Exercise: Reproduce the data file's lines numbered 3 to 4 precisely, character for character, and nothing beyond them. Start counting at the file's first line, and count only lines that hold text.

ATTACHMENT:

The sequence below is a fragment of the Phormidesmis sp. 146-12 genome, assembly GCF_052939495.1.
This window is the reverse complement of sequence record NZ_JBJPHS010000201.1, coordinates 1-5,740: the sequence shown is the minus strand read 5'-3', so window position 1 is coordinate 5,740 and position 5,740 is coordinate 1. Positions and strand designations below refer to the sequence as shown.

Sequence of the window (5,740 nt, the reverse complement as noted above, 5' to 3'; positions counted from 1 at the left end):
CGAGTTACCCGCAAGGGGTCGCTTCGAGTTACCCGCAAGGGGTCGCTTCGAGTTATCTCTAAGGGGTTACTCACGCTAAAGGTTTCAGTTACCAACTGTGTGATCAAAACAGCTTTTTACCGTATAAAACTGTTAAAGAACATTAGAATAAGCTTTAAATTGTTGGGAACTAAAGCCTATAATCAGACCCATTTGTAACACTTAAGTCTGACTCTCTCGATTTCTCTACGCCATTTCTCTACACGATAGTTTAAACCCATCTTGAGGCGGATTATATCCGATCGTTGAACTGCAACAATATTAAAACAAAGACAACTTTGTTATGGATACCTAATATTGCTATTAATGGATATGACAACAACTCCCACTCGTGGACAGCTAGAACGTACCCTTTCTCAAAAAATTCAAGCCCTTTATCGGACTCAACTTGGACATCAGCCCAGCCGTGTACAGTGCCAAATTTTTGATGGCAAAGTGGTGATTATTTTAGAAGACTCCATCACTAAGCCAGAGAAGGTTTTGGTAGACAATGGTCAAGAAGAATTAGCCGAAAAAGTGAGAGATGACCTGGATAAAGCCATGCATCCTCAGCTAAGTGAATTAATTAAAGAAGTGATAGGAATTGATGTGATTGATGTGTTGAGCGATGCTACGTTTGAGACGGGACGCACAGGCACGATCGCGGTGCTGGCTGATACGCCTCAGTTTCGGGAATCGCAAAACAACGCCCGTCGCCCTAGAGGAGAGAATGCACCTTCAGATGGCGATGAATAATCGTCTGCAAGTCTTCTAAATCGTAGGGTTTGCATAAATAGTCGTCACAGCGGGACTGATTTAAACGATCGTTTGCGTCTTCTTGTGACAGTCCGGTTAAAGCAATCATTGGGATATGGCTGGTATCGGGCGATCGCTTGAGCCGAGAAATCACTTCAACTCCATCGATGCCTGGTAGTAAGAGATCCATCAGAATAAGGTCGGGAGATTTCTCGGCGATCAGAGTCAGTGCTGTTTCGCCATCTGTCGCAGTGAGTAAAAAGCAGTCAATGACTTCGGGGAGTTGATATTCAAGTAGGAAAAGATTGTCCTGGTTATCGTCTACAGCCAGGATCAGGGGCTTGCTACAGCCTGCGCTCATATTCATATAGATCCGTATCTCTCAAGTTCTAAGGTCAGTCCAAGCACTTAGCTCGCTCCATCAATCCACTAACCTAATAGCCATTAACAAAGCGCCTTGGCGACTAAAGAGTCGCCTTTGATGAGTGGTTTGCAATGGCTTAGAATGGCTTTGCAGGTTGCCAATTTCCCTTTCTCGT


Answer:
Sequence of the window (5,740 nt, the reverse complement as noted above, 5' to 3'; positions counted from 1 at the left end):
CGAGTTACCCGCAAGGGGTCGCTTCGAGTTACCCGCAAGGGGTCGCTTCGAGTTATCTCTAAGGGGTTACTCACGCTAAAGGTTTCAGTTACCAACTGTGTGATCAAAACAGCTTTTTACCGTATAAAACTGTTAAAGAACATTAGAATAAGCTTTAAATTGTTGGGAACTAAAGCCTATAATCAGACCCATTTGTAACACTTAAGTCTGACTCTCTCGATTTCTCTACGCCATTTCTCTACACGATAGTTTAAACCCATCTTGAGGCGGATTATATCCGATCGTTGAACTGCAACAATATTAAAACAAAGACAACTTTGTTATGGATACCTAATATTGCTATTAATGGATATGACAACAACTCCCACTCGTGGACAGCTAGAACGTACCCTTTCTCAAAAAATTCAAGCCCTTTATCGGACTCAACTTGGACATCAGCCCAGCCGTGTACAGTGCCAAATTTTTGATGGCAAAGTGGTGATTATTTTAGAAGACTCCATCACTAAGCCAGAGAAGGTTTTGGTAGACAATGGTCAAGAAGAATTAGCCGAAAAAGTGAGAGATGACCTGGATAAAGCCATGCATCCTCAGCTAAGTGAATTAATTAAAGAAGTGATAGGAATTGATGTGATTGATGTGTTGAGCGATGCTACGTTTGAGACGGGACGCACAGGCACGATCGCGGTGCTGGCTGATACGCCTCAGTTTCGGGAATCGCAAAACAACGCCCGTCGCCCTAGAGGAGAGAATGCACCTTCAGATGGCGATGAATAATCGTCTGCAAGTCTTCTAAATCGTAGGGTTTGCATAAATAGTCGTCACAGCGGGACTGATTTAAACGATCGTTTGCGTCTTCTTGTGACAGTCCGGTTAAAGCAATCATTGGGATATGGCTGGTATCGGGCGATCGCTTGAGCCGAGAAATCACTTCAACTCCATCGATGCCTGGTAGTAAGAGATCCATCAGAATAAGGTCGGGAGATTTCTCGGCGATCAGAGTCAGTGCTGTTTCGCCATCTGTCGCAGTGAGTAAAAAGCAGTCAATGACTTCGGGGAGTTGATATTCAAGTAGGAAAAGATTGTCCTGGTTATCGTCTACAGCCAGGATCAGGGGCTTGCTACAGCCTGCGCTCATATTCATATAGATCCGTATCTCTCAAGTTCTAAGGTCAGTCCAAGCACTTAGCTCGCTCCATCAATCCACTAACCTAATAGCCATTAACAAAGCGCCTTGGCGACTAAAGAGTCGCCTTTGATGAGTGGTTTGCAATGGCTTAGAATGGCTTTGCAGGTTGCCAATTTCCCTTTCTCGT